Tuesday, July 17, 2012

Supplementing With Glutamine

Supplementing With Glutamine

What is Glutamine?
Glutamine is an amino acid. Amino acids are the building blocks to protein. Glutamine is not just any amino acid, it is the most abundant amino acid in our body - and highly concentrated in our muscles. Glutamine has recently been re-classified as a conditionally essential amino acid. This means that while the body can make glutamine, there are times when the body's need for glutamine is greater than its ability to produce glutamine.

What can Glutamine do for me?
Studies have shown that glutamine supplementation can do the following:

  • Increase Protein synthesis (which leads to increased muscle mass)
  • Increase nitrogen retention
  • Decrease muscle breakdown
  • Decrease recovery time needed after a workout
  • Enhance immune functions

How does Glutamine produce all these positive effects?
In order to answer this question we first need to review how our body builds muscles. The key to building muscle mass is protein metabolism. Interestingly, our body does not make muscles while we workout, it is during the recovery time after we workout that muscles are made. Our body goes through a constant cycle of catabolism and anabolism. Or, in simpler terms - we are constantly going through cycles of protein synthesis and protein breakdown (remember, protein is the building block for muscles). During the stage of muscle catabolism we lose nitrogen and glutamine is stripped from our muscles. You see, our body needs glutamine for many other critical functions such as the immune system, and these functions take precedence over the building of muscles. Without any glutamine in the muscles we can not build muscle mass and in fact the muscles can start to breakdown.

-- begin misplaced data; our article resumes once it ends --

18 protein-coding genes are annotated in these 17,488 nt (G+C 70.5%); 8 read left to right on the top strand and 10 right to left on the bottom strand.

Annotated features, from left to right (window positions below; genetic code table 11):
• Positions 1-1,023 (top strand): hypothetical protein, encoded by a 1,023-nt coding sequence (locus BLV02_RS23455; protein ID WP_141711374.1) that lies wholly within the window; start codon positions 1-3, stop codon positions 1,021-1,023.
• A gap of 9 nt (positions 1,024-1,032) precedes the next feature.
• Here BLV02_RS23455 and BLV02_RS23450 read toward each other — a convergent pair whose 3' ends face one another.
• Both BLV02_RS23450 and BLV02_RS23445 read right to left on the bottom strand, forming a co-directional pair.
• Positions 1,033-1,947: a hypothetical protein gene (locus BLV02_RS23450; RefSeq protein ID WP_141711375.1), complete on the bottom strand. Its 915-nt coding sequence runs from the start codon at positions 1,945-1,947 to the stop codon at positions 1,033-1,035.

The more stress our body is under the more glutamine that is pulled away from the muscles. And guess what- working out puts a lot of stress on the muscles. Ironically, when we work out we are really putting our body into a catabolic state and losing the glutamine that is essential to protein synthesis (which is how muscles are built). Now, if we supplement our body with glutamine before an intense workout we allow our body to keep a high supply of glutamine in the muscles and stop the muscle catabolism. This means the body can use the glutamine in the muscles to synthesize protein and build muscle mass. In addition, because there is enough glutamine for the whole body - the other critical functions such as the immune system have enough glutamine to perform their necessary functions.
An interesting side note, for years high levels of glutamine have been used in Emergency Rooms for patients that have been involved in a high trauma accident. When a person is in a car accident, their body is put into a stressful situation and begins to enter a catabolic state. The muscles start to breakdown as the body quickly starts to pull glutamine from the muscles to deal with other more serious problems. Doctors have found that giving patients a high dosage of glutamine is very effective in preventing the muscle breakdown. To a much smaller scale the same theory holds true when you work out - if you keep a high level of free glutamine, your body will not need to pull glutamine out of the muscles when the stress begins.

Who should take glutamine supplements?
If you perform any type of serious workout you should consider taking a glutamine supplement. In addition, if you are going through any type of stressful event or just trying to fight off the cold or flu - glutamine can be very helpful.
The following people should NOT take glutamine:
- People with kidney problems
- People with cirrhosis of the liver
- People with Reye's syndrome
- Pregnant women
- Women who are breast feeding

No comments:

Post a Comment

Thanks for taking the time to check out my blog!